Wrestling Observer Flashback – 12.04.95
Doo, doo, doo…another one bites the dust. And another one’s gone, and another one’s gone, another one bites the dust. HEY! Gonna get you too, another one bites the dust…
RIP this week to another wrestling promotion.
Oh and say goodbye to Dave Meltzer’s career after Hulk Hogan RIPS HIM A NEW ONE, BROTHER.
– In our top story, Smoky Mountain Wrestling closed down after four years in business. The announcement was made by Jim Cornette during the house show on 11/26 in Cookville, TN. The show ended with everyone on the roster attacking Cornette and leaving him for dead in the middle of the ring, in what was a symbolic gesture. (Probably a few extra shots thrown in there by some guys, too.)
– The group had been on shaky financial ground for most of 1995 after a hot 1994. Cornette was counting on the Thanksgiving Thunder series of shows to bail them out of their latest difficulty, but they were down about $13,000 from the previous year and he finally just pulled the plug. (Interesting that the involvement of Rick Rubin isn’t mentioned at all here, since I thought it was common knowledge later on that Rubin was the one who pulled the plug on the financing for the group and pretty much killed them off instantly.)
– The day after the company was announced as shutting down, wrestlers came to him with backers willing to put in money to save it, but Cornette decided it wasn’t worth sinking any more time and money into the project and he turned down the offers. He felt like he had already used up all his best ideas, and that “the wrestling environment, which he believes to be in its worst shape in history, was only going to get worse.”
(Pictured: WCW and WWF two years later…)
– Cornette reportedly said that there was enough “money on the table” to last him for six months, but why continue fighting a losing battle when the end was inevitable? Also he was running himself ragged, even though people like Mark Curtis kept telling him to take a month off and let them run the company without him for a while. (Yeah I can tell you right now what Cornette’s answer to THAT proposal was.)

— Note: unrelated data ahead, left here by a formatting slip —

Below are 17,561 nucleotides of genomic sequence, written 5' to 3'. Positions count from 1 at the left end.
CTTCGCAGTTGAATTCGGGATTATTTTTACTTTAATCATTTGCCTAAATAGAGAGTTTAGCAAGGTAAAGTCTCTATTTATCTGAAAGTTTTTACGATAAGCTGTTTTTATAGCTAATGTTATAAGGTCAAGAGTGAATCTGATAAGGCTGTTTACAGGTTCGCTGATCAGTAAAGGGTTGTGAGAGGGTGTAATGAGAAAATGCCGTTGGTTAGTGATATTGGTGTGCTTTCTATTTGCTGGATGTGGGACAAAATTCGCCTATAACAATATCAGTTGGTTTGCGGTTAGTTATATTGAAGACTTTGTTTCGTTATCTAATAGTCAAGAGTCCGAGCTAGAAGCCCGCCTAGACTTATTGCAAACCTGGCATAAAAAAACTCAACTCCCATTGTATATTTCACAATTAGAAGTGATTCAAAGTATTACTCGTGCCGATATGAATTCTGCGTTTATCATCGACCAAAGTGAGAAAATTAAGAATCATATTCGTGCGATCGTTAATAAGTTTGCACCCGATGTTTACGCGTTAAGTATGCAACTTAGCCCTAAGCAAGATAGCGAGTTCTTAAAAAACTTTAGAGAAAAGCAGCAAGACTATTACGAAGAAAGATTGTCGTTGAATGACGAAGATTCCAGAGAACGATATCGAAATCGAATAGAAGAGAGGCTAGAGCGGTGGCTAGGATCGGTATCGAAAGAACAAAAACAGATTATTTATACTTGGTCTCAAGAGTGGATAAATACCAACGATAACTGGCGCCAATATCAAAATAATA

– The company started in 1991 with a secret set of TV tapings funded by Rick Rubin, but they were never able to consistently turn a profit through their history. But the company consistently showed growth, albeit very slowly. But when that trend stopped in 1994, and began reversing in 1995, Rubin decided not to put any more money into it. (Ah, there we go.) Finally Cornette got far behind on bills and couldn’t afford to run the TV taping scheduled for 12/4. He did promise the wrestlers that he would eventually pay them the money he owed them.
– Cornette admitted that four years of running a wrestling company had turned him into, in his own words, a “raving psychopath”. (Just wait until he has to work with Vince Russo.)
– Cornette ultimately blamed the change in the TV industry, which meant that smaller promotions could no longer get airtime in local markets to drive house show business. TV was just too expensive to keep pace with everyone else, and the money made by the house shows weren’t able to cover it.